Net metering rules: reasonable limitations or detrimental restrictions? PUCO hears both sides

An uncommon opportunity for “utilities, environmental groups and other stakeholders” to testify before the Public Utilities Commission of Ohio (PUCO) elicited diverse opinions on the PUCO’s recent changes to net metering rules in Ohio, Gongwer Ohio reports. The new net metering rules may reduce the amount of credit that net metering customers receive for power returned to the grid (see our November 15, 2017 blog post). PUCO Chairman Asim Haque said the direct feedback at the January 10 hearing (see our January 9, 2018 blog post) was “extraordinarily helpful.” FirstEnergy, American Electric Power, and Dayton Power & Light (DP&L) all expressed support for the new rules. In particular, DP&L counsel Michael Schuler argued that the rules “strike a delicate balance that both encourages the development of distributed generation . . . while also ensuring reasonable limits to ensure safe and reliable service.” Environmental groups, however, “suggested the rules could be detrimental to those who have already installed solar or wind energy by not crediting them for their existing value.”

Renewable Energy, Solar, Transmission, Wind

Solar enthusiasts gather to celebrate community cooperative’s success

The Loraine County Solar Co-op has seen a “sixfold uptick in photovoltaic system installations” over the past two years, progress that local solar energy supporters recently gathered to celebrate, the Oberlin News-Tribune reports. The Oberlin People’s Energy Coalition “began a journey in January 2016 toward partnering with Community Power Network to help local homeowners obtain rooftop solar power,” according to the article. Before then, “only five Oberlin homes had solar panels.” Solar United Neighbors of Ohio was formed; the group “lobbies for pro-solar policies and can advise those who encounter obstacles in going solar.” With the assistance of a grant from the Green Edge Fund of Oberlin College, “40 individuals, businesses, and institutions seized the opportunity to purchase systems at a discounted price.” For more, read the full article.

Renewable Energy, Solar

Third Sun Solar program will bring solar to Habitat for Humanity homes

Ohio-based Third Sun Solar is partnering with Habitat for Humanity-MidOhio for the Buy One Give One Program that will provide solar power for some Habitat families, Solar Power World reports. For every residential solar system sold between October 1 and December 31 of this year, Third Sun “will donate one solar panel” to Habitat. Geoff Greenfield, president of Third Sun, “said the program should result in enough panels to provide a solar system for three to four Habitat families,” according to the article. President and CEO of Habitat for Humanity-MidOhio E.J. Thomas said he is “excited about this first of its kind partnership,” and while some Habitat homes have included solar installations in the past, “these have been single projects, while this program has the potential to serve many homes.” For more, read the full article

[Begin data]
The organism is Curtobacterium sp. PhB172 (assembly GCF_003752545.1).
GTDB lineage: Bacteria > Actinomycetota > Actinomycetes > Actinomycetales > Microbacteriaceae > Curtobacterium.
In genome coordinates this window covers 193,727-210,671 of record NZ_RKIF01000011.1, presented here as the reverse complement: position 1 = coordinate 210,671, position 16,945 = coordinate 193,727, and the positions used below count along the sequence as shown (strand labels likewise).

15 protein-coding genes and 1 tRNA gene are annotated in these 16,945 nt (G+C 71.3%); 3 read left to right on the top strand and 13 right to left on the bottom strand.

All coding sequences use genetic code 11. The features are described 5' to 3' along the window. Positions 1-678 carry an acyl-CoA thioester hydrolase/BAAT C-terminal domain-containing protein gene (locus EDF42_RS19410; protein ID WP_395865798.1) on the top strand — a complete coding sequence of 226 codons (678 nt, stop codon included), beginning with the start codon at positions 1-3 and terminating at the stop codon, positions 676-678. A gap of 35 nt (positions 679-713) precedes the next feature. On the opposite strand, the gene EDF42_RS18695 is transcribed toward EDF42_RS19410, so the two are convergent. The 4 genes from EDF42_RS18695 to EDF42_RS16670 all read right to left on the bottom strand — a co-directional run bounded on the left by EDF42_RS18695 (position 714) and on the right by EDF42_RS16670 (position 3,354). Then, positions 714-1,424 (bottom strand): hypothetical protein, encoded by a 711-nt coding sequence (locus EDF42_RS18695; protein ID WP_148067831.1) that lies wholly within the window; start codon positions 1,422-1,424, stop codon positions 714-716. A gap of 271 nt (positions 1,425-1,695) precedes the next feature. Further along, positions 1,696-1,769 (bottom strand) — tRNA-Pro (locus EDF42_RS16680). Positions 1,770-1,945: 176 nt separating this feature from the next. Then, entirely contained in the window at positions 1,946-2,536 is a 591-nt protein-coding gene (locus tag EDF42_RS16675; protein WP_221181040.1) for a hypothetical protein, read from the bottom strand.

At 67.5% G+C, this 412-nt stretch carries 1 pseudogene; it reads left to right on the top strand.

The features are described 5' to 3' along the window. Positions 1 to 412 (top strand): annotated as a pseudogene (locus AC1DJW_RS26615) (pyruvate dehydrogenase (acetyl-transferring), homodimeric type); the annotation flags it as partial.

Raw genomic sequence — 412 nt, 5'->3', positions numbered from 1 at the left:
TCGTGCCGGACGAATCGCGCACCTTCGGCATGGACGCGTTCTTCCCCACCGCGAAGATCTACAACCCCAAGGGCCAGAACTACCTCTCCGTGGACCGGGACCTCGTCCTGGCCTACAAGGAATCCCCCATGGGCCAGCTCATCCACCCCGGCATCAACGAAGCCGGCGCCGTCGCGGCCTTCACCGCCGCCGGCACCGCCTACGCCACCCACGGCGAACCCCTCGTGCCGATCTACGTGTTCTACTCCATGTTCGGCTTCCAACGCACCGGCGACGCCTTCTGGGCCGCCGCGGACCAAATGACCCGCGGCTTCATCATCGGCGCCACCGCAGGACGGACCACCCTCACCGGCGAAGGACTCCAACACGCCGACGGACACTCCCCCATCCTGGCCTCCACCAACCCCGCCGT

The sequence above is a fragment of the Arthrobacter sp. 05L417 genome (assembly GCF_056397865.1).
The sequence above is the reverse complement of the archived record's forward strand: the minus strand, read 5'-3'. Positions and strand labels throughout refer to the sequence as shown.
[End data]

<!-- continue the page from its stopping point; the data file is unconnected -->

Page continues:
Renewable Energy, Solar

First Solar’s new Series 6 panels will be “revolutionary”

The unveiling of a new production line at First Solar Inc.’s Perrysburg Township plant gave a group of media members and Wall Street analysts “a glimpse into the company’s future,” The Toledo Blade reports. The company spent “$177 million to retool the plant” for its new Series 6 production “beginning early in next year’s second quarter,” according to the article. The new “efficient and flexible” production line will “produce enough panels annually to generate 600 megawatts of power.” The new Series 6 panels “will be nothing short of revolutionary,” according to Mike Koralewski, First Solar’s global manufacturing leader. First Solar “uses thin-film technology based on a cadmium-tellurium formula” which in the past had created smaller panels than the silicon-based panels made by other manufacturers. The Series 6 will match the size of silicon-based panels, making them “very competitive.” For more, read the full article

Manufacturing, Logistics & Transp., Renewable Energy, Solar

Will PUCO’s new net metering rules hinder solar’s growth in Ohio?

Environmental advocates are concerned about Ohio’s new net metering rules that change “how utilities compensate customers who supply their own excess generation to the grid,” reports. The Public Utilities Commission of Ohio (PUCO) released the new rules, which “would not credit customers with the ‘capacity’ portion of their overall rate” for that excess generation, but would credit them “just the energy-only portion . . . about 85 percent of the bundled rate,” according to the article. This change represents “a shift from the PUCO’s previous position”; in 2014, the PUCO “moved to require utilities to compensate net metering customers for the full retail rate.” The new rules also could “discourage customers from shopping for competitive rates or switching electricity suppliers,” because they “provide only for credits against future charges, rather than direct payment of amounts due.” Customers who shop for a different supplier would risk losing the value of credits they’ve earned. For more, read the full article